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Every day feels like I’m in a state of hyperactivity. Perceptual awareness overload of what needs to be done and when. A never-ending to-do list where my eyes are wide and my soul is fading. Hypervigilance to productivity is a slave. 

Most days, I’m scared. Scared that one day my heart will just stop. I’ll keel over. Dead from this anxiety. Depression. Cyclone of thoughts swirling in my mind. Blurring my vision. 

Scared of what will happen if I stop. Rest. Take a few minutes to not be productive. To actually allow my mind the time and space to breathe. Think. Sit with itself. And that’s a scary place to be. 

Because we’re not created to be machines that never stop, we’re human beings with flesh and bone, soul and marrow, joint and spirit. 

An alarm on my phone startles me. A national alert system to keep me safe

Then why is my heart pounding? My eyes glued over the screen. My hands are shaking even though I know it’s just a test. Perhaps because trauma is written into us, it’s not something easily erased. And the smallest trigger makes us jump like the monster out of the closest into our realities.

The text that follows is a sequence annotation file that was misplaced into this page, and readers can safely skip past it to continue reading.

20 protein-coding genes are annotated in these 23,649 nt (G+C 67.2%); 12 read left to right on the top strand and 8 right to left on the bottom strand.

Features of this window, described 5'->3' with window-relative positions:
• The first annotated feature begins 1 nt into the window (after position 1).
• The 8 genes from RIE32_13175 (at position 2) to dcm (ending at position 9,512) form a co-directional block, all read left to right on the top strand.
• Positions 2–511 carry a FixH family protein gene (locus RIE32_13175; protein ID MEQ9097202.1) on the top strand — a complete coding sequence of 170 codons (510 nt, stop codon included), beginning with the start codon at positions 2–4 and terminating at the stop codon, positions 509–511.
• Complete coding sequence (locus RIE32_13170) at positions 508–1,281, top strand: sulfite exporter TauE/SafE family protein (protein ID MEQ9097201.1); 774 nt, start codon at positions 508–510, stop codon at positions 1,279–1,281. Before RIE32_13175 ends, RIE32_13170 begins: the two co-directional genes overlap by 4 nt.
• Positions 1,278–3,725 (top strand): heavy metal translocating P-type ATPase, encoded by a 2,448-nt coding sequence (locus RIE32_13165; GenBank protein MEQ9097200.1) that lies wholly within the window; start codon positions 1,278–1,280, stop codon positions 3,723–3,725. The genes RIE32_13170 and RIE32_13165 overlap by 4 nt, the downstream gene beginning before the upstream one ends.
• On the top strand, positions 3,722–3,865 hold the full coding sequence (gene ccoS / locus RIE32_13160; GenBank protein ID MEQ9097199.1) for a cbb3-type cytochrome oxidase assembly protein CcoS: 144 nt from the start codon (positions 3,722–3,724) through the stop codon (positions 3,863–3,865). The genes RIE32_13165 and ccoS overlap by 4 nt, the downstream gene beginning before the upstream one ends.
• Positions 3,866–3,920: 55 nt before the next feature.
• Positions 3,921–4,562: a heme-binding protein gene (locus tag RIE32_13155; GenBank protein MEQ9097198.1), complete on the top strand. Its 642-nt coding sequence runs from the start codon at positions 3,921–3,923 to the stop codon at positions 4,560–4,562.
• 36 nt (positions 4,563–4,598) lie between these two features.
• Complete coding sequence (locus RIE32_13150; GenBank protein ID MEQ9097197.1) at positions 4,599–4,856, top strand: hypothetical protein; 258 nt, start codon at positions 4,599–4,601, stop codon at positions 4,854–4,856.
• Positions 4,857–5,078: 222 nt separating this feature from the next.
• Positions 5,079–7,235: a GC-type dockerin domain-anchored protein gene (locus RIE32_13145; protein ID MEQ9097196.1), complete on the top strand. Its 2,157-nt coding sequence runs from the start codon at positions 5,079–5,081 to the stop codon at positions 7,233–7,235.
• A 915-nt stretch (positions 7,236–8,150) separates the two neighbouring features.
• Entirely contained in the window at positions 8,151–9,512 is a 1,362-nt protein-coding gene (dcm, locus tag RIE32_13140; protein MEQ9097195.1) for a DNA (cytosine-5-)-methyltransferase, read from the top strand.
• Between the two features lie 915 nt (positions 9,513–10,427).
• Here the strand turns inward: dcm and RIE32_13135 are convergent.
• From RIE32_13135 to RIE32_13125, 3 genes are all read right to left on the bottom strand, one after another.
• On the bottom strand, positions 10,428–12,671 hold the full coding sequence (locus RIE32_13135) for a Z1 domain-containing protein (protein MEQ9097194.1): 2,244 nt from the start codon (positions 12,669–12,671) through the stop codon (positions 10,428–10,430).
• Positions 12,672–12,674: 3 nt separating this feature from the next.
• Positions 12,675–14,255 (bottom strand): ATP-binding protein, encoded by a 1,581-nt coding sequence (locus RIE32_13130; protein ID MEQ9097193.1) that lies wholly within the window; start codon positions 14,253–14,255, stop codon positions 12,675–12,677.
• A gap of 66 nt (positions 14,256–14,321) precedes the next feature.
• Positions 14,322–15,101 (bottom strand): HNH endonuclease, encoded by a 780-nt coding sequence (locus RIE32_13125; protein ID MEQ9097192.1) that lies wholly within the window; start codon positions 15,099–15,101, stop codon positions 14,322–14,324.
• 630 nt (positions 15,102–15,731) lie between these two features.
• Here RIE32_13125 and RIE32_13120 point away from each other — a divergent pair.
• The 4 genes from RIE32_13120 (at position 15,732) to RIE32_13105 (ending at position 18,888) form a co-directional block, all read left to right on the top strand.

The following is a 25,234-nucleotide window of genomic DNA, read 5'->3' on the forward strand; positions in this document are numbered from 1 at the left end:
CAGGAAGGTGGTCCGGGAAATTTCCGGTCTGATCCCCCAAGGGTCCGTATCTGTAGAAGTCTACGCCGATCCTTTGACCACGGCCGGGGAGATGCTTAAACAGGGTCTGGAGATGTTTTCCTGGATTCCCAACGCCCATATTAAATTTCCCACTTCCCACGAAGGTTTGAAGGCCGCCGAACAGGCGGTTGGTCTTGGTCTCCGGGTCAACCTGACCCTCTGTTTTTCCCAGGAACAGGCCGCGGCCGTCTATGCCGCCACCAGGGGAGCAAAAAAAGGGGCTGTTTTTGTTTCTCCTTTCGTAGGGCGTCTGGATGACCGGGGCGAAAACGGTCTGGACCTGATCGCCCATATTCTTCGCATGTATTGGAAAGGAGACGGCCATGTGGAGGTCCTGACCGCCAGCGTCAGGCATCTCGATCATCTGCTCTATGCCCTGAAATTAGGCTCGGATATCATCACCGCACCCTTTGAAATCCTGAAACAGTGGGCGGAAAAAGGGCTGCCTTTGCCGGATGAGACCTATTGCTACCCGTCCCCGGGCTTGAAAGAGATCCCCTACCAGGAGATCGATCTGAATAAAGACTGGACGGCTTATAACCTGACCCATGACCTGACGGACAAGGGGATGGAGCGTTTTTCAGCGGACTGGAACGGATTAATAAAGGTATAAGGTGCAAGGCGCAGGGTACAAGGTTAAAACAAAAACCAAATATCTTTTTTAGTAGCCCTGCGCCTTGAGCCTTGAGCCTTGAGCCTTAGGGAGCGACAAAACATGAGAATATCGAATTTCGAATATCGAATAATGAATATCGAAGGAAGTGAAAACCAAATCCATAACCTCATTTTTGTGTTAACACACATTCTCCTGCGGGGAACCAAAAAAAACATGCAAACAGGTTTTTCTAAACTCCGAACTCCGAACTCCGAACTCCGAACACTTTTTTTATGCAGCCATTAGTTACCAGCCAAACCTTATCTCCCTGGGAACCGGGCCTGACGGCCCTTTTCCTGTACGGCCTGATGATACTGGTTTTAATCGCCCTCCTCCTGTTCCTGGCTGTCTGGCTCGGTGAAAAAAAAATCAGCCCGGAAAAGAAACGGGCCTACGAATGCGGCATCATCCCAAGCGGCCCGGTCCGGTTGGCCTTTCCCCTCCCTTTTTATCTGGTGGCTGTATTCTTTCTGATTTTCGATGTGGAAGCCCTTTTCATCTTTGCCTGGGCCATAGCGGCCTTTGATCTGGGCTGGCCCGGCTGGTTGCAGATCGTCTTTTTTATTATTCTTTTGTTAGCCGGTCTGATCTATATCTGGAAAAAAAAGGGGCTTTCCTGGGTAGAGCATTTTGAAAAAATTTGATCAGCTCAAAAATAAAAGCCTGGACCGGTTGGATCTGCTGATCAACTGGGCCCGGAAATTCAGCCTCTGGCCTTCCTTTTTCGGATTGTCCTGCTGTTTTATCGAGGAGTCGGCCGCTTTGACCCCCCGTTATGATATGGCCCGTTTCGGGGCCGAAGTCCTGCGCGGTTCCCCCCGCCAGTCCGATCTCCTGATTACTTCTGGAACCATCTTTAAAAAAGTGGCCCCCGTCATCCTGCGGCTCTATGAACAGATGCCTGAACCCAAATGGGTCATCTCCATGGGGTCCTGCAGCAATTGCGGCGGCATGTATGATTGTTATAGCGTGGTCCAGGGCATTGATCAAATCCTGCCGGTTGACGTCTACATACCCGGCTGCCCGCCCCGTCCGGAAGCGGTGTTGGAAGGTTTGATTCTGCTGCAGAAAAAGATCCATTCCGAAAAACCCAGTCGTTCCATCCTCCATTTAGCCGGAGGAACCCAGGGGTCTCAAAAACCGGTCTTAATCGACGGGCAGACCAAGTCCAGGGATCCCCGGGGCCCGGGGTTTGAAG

In his profound recollection of the human experience, Bessel Van Der Kolk explains how one’s body keeps the score in almost every facet of life. From big T trauma, like the Holocaust, 9/11, or WWII, to little t trauma, such as divorce, chaotic upbringings, and car accidents, trauma is trauma, and our world needs to know how to respond. As a Christian, I think our Churches especially need this guidance. 

How can those within the Church respond to these mental health issues? By offering comfort, hope, and transparency to those who are hurting.